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United Productions of America facts for kids

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United Productions of America
Fate Folded into Classic Media
Successor Classic Media
Founded June 19, 1943; 79 years ago (1943-06-19)
Defunct January 1, 2000; 22 years ago (2000-01-01)
Key people
Stephen Bosustow
Robert "Bobe" Cannon
John Hubley
Henry G. Saperstein
Zack Schwartz
David Hilberman
Owner Universal Pictures
(NBCUniversal; a Comcast Company)
Parent DreamWorks Classics
(DreamWorks Animation)

United Productions of America, better known as UPA, was an American animation studio active from the 1940s through the 1970s. Beginning with industrial and World War II training films, UPA eventually produced theatrical shorts for Columbia Pictures such as the Mr. Magoo series. In 1956, UPA produced a television series for CBS, The Boing-Boing Show, hosted by Gerald McBoing Boing. In the 1960s, UPA produced syndicated Mr. Magoo and Dick Tracy television series and other series and specials, including Mister Magoo's Christmas Carol. UPA also produced two animated features, 1001 Arabian Nights and Gay Purr-ee, and distributed Japanese films from Toho Studios in the 1970s and 1980s. Gerald McBoing-Boing (2005–2007) was a more recent television series based on UPA's memorable character and licensed and co-produced by Cookie Jar Entertainment and Classic Media, for Cartoon Network. A French-American reboot television series of Mr. Magoo, another one of UPA's memorable characters has been announced by Xilam as their first collaboration with DreamWorks Animation, and is set to premiere on France 3 in France and Universal Kids.

The UPA library was later purchased by Universal Pictures, after their successful acquisition of DreamWorks Animation.

DVD releases

Classic Media/Sony Wonder began issuing the Mr. Magoo TV cartoon series on DVD in 2001, beginning with Mr. Magoo's Christmas Carol (which received a Collector's Edition Blu-ray/DVD combo pack in 2010). In 2011, Shout! Factory (with Classic Media) released the Mr. Magoo: The Television Collection set which contained all Mr. Magoo television productions (except for Mr. Magoo's Christmas Carol, for which the DVD copy from the 2010 Blu-ray release was issued by itself). In 2013, Shout! (with Sony) released the Mr. Magoo Theatrical Collection containing all the Mr. Magoo theatrical shorts and the full-length feature 1001 Arabian Nights (which was also released through Sony's MOD program in December 2011). The set was originally set for release on February 14, 2012 but then delayed to June 19, then December 4, then delayed to sometime in 2013. It was delayed so that the shorts could be restored from high quality sources (plus newly discovered elements added).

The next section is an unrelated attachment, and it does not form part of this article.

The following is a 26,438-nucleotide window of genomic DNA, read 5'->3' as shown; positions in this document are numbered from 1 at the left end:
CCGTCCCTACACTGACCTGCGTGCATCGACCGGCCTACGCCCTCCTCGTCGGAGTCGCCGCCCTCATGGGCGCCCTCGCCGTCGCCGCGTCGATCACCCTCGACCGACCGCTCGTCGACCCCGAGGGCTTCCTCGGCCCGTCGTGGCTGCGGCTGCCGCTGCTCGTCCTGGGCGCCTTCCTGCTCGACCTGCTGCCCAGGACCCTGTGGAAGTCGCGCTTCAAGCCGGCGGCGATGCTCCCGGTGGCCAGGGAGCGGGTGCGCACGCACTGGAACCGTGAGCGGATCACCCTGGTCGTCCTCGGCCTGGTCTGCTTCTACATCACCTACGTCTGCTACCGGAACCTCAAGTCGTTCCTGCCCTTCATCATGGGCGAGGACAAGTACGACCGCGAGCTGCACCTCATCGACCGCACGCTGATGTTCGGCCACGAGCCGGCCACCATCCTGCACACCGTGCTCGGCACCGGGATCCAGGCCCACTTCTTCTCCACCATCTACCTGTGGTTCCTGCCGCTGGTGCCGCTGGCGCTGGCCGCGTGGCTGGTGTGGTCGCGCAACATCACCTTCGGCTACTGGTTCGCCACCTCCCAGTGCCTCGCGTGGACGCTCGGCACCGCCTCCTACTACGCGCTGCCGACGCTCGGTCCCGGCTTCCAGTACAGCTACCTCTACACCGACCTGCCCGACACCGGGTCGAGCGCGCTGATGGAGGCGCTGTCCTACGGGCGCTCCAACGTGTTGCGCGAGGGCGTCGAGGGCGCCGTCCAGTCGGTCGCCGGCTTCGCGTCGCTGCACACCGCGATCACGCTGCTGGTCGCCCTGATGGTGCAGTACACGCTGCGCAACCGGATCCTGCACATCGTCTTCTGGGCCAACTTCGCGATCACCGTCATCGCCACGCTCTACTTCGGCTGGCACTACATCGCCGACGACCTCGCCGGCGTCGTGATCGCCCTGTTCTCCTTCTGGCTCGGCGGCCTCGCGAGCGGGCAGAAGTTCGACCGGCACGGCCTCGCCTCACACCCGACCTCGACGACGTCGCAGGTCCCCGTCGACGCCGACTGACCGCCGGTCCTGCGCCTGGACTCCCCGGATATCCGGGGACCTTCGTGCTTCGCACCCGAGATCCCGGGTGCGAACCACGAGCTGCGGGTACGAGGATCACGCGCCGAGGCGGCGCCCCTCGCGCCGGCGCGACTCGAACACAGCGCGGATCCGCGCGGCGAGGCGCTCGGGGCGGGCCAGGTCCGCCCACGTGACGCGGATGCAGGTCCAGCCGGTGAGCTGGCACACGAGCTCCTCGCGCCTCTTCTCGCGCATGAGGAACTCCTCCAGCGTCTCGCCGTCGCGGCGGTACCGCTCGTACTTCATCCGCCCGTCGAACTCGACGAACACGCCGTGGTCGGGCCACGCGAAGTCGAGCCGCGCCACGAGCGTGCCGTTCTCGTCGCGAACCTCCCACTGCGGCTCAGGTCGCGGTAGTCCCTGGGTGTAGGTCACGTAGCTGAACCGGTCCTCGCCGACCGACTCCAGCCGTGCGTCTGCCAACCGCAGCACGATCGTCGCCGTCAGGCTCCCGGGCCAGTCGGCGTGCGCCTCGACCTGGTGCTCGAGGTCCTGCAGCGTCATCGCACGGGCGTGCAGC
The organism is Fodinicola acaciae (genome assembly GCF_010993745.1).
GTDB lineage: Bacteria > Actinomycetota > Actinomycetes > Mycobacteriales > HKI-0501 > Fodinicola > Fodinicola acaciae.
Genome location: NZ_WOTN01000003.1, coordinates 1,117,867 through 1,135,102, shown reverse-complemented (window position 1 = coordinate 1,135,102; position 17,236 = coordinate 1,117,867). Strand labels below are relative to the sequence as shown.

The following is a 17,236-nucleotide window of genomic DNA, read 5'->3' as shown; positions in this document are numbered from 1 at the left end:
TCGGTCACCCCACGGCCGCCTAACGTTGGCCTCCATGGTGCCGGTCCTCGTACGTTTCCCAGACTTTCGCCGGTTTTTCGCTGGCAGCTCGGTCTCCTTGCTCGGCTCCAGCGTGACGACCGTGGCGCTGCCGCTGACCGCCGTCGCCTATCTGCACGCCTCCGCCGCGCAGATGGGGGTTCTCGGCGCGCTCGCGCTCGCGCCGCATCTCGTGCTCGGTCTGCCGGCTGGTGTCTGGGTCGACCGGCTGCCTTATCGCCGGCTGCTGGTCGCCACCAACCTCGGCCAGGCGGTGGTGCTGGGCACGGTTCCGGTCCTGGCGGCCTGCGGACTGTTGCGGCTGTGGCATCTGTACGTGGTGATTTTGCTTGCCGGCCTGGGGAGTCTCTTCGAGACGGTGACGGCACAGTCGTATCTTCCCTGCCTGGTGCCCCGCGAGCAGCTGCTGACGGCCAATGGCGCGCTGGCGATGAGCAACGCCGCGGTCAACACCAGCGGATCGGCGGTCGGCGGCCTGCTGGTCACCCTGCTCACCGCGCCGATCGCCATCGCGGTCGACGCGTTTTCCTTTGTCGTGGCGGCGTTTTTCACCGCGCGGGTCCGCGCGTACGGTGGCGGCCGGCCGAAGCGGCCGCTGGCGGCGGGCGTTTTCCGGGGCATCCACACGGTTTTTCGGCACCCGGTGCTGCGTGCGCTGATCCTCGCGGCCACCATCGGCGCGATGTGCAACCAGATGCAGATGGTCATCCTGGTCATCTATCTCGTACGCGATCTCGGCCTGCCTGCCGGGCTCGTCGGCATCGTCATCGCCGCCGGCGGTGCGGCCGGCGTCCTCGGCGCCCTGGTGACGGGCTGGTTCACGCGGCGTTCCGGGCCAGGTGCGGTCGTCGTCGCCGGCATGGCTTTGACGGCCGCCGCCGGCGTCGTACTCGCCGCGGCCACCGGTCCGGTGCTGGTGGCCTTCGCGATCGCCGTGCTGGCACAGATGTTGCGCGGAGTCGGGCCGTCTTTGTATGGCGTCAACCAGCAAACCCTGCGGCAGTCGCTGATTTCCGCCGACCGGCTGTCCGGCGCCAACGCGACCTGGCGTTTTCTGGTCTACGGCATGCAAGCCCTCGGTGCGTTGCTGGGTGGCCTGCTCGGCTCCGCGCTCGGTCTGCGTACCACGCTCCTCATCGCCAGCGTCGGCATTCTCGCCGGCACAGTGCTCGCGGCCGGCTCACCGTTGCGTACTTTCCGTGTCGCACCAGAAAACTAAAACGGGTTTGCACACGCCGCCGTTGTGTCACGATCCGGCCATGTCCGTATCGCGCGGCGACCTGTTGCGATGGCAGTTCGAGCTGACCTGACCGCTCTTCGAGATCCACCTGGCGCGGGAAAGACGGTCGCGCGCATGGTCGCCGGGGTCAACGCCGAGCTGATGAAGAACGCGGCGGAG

The Jolly Frolics Collection was released on March 15, 2012 through Turner Classic Movies' website. Extras included audio commentaries and an introduction by film critic Leonard Maltin.


UPA Pictures' legacy in the history of animation has largely been overshadowed by the commercial success and availability of the cartoon libraries of Warner Bros., MGM and Disney. Nonetheless, UPA had a significant impact on animation style, content, and technique, and its innovations were recognized and adopted by the other major animation studios and independent filmmakers all over the world as UPA pioneered the technique of limited animation. Although this style of animation came to be widely used in the 1960s and 1970s as a cost-cutting measure, it was originally intended as a stylistic alternative to the growing trend (particularly at Disney) of recreating cinematic realism in animated films. UPA was also a central influence on the foundation of the Zagreb School of Animated Films in the 1950s. Animators in Yugoslavia were heavily impacted by UPA's work on The Four Poster (1952), a live-action film with animation directed by John Hubley, in his final project at UPA.

Both Gerald McBoing Boing and The Tell-Tale Heart were inducted into the National Film Registry.


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